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Coronavirus costly to Palm Beach County's tourism dollars

Bed taxes for April down 81% compared to same time last year
Posted at 7:01 PM, Jun 15, 2020

WEST PALM BEACH, Fla. — New numbers obtained by Contact 5 show just how hard the coronavirus pandemic has impacted Palm Beach County's $7.5 billion per year tourism industry.

Melissa Himes and her friend flew from Columbus, Ohio, to sunny South Florida for a much-needed change of scenery.

"We really need to get away, so here we are," she said.

Their visit is crucial to jump-starting the tourism economy in the aftermath of COVID-19.

"I'm happy to support local economy and small businesses and all that good stuff," Himes said.

New Tourist Development Council numbers show bed-tax collections for April are down 81% when compared to April 2019.

Hotel occupancy rates in April are just 20% -- made up mostly of essential travelers.

Palm Beach International Airport reported a 96.6% drop in total passengers for the same period of time.

"From the tourism standpoint, we knew it was going to be devastating," Glenn Jergensen said.

Jergensen is the executive director of Palm Beach County's Tourist Development Council. He compared the numbers to some other historical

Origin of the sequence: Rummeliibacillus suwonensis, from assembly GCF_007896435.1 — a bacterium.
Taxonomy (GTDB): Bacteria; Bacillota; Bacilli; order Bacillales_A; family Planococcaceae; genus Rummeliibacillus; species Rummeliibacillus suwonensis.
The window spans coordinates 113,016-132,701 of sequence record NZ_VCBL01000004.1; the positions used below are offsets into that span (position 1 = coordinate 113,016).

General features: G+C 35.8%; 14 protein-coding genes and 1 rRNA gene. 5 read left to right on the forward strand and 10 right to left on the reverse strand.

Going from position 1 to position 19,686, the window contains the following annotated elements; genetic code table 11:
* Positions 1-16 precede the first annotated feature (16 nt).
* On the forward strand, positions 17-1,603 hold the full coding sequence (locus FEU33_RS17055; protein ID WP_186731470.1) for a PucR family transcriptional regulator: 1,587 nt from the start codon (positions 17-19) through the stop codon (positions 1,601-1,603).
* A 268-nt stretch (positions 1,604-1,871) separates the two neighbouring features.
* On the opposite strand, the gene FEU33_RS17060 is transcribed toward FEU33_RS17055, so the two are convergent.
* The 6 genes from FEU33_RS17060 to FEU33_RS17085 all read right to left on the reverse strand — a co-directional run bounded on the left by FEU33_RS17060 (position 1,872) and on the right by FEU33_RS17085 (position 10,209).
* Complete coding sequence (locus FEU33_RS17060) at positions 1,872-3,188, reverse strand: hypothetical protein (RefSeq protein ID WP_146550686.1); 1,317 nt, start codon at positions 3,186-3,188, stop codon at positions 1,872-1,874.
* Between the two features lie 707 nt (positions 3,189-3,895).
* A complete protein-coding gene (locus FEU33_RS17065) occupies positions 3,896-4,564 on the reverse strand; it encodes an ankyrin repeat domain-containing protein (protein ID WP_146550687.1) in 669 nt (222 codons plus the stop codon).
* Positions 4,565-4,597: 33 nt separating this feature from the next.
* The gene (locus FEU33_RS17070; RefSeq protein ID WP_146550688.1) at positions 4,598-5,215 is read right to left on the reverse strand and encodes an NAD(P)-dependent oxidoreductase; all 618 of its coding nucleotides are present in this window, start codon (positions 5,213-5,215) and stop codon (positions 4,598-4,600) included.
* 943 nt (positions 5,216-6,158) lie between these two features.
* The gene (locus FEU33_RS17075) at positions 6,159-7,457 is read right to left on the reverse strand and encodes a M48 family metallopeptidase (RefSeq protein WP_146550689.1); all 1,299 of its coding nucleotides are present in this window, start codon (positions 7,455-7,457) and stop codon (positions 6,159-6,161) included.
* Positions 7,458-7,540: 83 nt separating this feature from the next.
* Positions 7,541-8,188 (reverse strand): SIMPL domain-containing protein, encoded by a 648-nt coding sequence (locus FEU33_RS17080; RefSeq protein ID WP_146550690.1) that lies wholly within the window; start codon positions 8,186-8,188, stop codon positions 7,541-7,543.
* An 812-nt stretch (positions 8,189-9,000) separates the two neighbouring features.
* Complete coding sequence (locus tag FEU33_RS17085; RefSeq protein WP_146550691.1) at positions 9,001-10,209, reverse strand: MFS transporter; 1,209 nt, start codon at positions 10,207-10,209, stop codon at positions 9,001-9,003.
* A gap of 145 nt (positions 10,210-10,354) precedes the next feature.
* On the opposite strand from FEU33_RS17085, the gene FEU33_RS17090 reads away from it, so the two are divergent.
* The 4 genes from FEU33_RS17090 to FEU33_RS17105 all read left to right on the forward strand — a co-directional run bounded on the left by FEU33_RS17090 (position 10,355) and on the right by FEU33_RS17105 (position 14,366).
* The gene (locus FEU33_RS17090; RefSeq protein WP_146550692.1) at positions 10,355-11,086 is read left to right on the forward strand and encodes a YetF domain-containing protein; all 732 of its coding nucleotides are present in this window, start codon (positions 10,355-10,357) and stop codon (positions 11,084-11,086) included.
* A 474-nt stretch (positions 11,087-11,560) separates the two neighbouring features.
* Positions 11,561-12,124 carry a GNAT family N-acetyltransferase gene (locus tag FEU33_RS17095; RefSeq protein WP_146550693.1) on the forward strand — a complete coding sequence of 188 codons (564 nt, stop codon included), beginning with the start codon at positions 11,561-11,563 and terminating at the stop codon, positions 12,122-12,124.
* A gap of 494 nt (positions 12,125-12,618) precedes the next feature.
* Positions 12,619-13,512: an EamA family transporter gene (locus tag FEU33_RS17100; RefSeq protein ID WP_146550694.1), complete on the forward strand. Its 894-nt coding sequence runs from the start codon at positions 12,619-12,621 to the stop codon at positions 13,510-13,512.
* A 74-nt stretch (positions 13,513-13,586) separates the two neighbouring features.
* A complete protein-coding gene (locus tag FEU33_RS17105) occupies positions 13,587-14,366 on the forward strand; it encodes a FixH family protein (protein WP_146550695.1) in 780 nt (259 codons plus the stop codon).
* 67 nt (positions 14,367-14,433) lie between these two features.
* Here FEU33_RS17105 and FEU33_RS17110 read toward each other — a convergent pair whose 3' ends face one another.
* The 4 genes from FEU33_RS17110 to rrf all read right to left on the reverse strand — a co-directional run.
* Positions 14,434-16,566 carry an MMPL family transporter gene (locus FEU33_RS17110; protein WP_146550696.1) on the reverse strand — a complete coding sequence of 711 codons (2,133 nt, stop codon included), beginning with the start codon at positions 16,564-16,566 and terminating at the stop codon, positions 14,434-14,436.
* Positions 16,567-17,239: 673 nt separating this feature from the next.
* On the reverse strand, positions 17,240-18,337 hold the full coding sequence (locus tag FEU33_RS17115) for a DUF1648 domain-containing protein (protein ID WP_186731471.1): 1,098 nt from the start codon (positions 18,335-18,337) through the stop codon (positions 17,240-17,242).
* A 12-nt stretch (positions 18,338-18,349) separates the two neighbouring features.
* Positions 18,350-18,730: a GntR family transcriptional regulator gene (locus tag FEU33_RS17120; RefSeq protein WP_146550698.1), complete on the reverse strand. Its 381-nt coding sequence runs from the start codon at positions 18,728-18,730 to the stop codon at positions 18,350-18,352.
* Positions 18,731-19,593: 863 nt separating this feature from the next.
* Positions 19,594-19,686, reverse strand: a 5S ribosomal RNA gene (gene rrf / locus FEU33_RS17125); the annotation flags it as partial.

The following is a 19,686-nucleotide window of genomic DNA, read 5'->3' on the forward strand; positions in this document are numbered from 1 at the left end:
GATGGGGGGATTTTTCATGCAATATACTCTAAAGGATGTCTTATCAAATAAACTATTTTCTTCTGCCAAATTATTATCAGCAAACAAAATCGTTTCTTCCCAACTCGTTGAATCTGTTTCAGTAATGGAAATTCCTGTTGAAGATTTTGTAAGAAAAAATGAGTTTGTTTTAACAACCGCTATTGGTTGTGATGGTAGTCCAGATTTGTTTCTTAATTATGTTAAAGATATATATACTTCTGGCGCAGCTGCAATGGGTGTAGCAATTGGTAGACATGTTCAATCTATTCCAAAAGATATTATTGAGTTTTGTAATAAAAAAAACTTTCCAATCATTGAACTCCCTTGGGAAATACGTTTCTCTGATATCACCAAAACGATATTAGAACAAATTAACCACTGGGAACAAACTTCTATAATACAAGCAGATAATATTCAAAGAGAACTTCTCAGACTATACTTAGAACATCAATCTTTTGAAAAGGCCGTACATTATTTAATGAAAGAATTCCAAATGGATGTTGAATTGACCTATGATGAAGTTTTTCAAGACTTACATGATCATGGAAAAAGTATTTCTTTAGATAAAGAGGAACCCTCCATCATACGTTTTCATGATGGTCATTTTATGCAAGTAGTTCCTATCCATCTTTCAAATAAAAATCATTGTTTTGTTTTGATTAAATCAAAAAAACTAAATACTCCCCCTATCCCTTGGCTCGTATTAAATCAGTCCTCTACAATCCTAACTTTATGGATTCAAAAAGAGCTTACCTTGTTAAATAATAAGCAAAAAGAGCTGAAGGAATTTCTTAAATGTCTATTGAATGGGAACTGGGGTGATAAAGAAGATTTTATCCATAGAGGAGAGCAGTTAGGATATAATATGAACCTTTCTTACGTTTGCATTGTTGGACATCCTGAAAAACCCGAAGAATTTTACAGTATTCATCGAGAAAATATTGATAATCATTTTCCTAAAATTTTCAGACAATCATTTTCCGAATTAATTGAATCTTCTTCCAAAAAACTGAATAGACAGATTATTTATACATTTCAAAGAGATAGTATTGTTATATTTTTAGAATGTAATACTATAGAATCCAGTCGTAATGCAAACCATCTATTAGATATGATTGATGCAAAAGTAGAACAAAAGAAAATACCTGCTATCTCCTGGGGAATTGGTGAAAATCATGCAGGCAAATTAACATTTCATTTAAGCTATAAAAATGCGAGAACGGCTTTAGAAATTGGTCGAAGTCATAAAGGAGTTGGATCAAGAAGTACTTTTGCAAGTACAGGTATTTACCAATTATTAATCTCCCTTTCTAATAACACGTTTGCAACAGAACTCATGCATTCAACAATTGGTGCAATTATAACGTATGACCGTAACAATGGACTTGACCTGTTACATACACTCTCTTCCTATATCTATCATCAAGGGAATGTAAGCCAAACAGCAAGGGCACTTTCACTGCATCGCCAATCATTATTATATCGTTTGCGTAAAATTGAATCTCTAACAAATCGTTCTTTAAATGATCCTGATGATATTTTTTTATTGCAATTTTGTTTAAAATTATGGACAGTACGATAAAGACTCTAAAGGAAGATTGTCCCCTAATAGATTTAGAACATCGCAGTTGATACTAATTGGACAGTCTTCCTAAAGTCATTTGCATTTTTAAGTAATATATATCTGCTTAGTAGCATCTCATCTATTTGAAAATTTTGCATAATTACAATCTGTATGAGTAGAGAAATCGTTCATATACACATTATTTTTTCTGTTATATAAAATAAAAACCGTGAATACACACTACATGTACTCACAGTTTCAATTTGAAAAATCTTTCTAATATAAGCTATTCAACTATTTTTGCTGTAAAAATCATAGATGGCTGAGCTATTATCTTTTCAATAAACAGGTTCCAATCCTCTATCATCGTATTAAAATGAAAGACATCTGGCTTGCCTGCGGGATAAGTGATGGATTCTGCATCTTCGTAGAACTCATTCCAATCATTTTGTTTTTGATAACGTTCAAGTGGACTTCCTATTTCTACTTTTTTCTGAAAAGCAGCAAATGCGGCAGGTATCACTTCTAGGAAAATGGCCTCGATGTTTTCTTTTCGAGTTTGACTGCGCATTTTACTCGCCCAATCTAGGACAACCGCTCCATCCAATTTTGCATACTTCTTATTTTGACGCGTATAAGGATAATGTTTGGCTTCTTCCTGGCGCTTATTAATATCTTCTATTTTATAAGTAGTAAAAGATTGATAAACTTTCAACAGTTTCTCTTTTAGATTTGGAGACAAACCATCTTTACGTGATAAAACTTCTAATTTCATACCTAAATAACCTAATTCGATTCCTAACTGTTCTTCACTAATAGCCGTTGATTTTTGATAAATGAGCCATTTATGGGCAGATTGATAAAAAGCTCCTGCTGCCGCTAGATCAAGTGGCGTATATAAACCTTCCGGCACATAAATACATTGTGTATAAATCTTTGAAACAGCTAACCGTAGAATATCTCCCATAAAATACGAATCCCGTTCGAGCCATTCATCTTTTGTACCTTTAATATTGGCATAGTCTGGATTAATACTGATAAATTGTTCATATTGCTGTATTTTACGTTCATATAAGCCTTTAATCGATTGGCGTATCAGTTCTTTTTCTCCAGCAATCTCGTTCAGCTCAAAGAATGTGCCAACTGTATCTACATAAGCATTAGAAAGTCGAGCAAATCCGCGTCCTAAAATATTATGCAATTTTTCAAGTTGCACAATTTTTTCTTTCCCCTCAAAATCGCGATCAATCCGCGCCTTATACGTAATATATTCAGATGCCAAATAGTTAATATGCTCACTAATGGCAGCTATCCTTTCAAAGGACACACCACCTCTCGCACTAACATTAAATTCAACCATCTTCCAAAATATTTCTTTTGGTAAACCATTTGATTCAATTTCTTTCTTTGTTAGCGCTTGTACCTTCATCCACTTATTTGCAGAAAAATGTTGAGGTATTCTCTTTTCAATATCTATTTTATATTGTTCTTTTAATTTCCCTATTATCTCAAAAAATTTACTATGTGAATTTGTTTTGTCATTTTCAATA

"9/11 we went down about 10% in bed taxes," Jergensen said. "The Great Recession, we went down about 20% and right now we're projecting about a 33% decrease."

Jergensen said his team is already implementing plans to help safely bring back some of those dollars, but he said it is going to take time.

"It's going to take us about two to three years to get back to these levels of bed taxes pre-COVID," he said.

Right now, the focus is on trying to attract locals and the summer drive market to Palm Beach County's 47 miles of beaches and open spaces.

"The locals can now come out and support the industry, give the hotels a chance to get their processes in place, give the restaurants a chance to understand how they're going to deal with visitors," Jergensen said.

An airport representative told Contact 5 that capacity numbers are improving and airlines are bringing back more services.

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